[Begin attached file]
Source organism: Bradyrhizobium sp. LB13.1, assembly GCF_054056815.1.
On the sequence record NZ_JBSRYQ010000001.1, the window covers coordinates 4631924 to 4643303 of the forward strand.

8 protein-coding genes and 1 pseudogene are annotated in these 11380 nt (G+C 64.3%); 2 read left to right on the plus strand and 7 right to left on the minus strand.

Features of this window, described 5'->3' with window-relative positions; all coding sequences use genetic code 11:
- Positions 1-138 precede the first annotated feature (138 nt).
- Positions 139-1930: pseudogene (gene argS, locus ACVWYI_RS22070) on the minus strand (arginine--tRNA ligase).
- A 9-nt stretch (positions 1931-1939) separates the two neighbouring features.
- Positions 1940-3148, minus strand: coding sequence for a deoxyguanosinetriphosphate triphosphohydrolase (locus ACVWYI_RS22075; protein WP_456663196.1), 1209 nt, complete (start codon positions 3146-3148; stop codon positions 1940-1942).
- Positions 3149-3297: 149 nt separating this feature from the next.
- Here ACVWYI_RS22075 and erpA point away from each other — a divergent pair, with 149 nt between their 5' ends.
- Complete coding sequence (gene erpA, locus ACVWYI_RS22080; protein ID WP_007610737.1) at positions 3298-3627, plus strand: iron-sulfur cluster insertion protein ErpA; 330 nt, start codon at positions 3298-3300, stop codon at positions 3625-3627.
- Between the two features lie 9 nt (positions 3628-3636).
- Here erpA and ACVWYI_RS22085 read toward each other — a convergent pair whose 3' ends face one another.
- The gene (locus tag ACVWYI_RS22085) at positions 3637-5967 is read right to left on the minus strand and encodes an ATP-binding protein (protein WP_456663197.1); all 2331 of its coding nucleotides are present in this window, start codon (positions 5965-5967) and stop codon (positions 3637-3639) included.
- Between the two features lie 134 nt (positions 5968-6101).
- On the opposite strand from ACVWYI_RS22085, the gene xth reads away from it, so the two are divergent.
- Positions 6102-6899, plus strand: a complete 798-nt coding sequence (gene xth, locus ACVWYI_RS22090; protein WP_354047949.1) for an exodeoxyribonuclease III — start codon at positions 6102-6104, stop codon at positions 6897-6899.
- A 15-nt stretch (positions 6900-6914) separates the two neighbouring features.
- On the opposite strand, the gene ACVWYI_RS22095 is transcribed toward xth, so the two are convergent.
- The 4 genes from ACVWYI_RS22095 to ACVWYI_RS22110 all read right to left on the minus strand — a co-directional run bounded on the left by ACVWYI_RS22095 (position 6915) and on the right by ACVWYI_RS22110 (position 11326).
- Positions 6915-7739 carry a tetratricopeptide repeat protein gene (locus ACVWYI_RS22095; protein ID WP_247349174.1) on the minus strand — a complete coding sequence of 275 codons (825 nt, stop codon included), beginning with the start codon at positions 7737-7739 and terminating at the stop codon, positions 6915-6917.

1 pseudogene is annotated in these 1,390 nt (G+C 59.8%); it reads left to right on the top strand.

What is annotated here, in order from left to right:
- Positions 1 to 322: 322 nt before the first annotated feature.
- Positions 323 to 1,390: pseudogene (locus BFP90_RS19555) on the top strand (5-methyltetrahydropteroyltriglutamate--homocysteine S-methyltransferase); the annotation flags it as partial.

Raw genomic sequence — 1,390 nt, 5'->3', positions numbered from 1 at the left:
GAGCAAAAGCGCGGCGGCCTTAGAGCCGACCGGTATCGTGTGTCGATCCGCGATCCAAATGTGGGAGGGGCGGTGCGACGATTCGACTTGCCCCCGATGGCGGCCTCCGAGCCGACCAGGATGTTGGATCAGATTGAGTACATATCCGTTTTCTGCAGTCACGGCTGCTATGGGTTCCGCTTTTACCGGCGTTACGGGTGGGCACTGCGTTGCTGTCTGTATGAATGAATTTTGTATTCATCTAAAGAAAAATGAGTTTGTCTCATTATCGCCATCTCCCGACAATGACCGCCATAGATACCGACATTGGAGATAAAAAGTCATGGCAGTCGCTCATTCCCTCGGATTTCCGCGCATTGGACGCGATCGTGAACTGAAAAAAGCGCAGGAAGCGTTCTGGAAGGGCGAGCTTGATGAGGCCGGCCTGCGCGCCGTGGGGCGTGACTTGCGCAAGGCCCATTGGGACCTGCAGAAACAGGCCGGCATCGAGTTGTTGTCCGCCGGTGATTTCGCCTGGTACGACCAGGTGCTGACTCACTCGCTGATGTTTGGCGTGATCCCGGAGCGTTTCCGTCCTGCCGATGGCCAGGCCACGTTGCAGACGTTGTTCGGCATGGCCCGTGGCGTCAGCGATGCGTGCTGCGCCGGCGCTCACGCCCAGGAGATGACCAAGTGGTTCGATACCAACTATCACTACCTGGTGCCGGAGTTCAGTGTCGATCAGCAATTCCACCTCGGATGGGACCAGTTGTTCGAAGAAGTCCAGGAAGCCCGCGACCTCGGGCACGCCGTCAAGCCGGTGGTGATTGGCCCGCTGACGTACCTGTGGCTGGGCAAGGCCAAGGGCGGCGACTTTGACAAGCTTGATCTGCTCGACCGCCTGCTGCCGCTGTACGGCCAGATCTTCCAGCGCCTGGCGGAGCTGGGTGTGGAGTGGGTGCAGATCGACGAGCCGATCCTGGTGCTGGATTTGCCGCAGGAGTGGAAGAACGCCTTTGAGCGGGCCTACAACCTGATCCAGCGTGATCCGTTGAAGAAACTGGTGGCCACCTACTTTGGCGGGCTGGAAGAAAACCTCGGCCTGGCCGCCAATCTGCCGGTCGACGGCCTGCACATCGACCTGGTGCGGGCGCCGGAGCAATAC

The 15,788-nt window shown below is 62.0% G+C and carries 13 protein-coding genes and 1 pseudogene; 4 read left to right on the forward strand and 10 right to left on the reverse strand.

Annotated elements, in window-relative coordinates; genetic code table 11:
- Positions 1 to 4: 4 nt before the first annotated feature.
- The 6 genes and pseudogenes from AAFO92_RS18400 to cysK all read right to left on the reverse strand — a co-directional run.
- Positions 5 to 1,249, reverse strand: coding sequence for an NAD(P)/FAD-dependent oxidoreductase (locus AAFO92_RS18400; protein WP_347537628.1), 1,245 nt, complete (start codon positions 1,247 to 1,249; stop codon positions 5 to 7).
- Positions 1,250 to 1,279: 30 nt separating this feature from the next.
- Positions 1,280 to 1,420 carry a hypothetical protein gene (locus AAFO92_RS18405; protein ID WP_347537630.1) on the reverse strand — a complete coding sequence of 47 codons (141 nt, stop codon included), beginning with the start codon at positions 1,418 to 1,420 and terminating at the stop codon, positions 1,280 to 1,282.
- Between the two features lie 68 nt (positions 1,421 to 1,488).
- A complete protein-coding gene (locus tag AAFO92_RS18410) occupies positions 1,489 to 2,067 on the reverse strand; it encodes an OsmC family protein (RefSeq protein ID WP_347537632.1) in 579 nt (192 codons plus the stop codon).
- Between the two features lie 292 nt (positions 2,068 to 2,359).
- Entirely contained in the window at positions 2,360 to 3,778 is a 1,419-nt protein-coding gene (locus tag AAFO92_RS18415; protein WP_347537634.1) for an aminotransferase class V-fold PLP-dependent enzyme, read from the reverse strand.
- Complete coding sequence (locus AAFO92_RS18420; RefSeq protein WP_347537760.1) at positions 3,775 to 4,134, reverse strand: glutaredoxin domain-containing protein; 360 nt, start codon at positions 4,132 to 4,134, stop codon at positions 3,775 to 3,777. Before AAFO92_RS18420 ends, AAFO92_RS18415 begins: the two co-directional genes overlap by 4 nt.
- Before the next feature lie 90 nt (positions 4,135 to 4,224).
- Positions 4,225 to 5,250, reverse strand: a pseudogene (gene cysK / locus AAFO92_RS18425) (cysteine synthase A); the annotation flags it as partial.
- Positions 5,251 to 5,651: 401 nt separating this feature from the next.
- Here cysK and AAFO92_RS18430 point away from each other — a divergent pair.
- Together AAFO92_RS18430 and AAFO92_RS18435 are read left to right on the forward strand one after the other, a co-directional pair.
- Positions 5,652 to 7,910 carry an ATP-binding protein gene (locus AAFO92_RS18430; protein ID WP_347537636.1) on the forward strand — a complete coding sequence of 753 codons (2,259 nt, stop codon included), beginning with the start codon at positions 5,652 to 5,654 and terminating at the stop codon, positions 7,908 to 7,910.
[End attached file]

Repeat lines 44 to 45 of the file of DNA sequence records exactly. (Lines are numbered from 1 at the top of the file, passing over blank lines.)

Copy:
- Together AAFO92_RS18430 and AAFO92_RS18435 are read left to right on the forward strand one after the other, a co-directional pair.
- Positions 5,652 to 7,910 carry an ATP-binding protein gene (locus AAFO92_RS18430; protein ID WP_347537636.1) on the forward strand — a complete coding sequence of 753 codons (2,259 nt, stop codon included), beginning with the start codon at positions 5,652 to 5,654 and terminating at the stop codon, positions 7,908 to 7,910.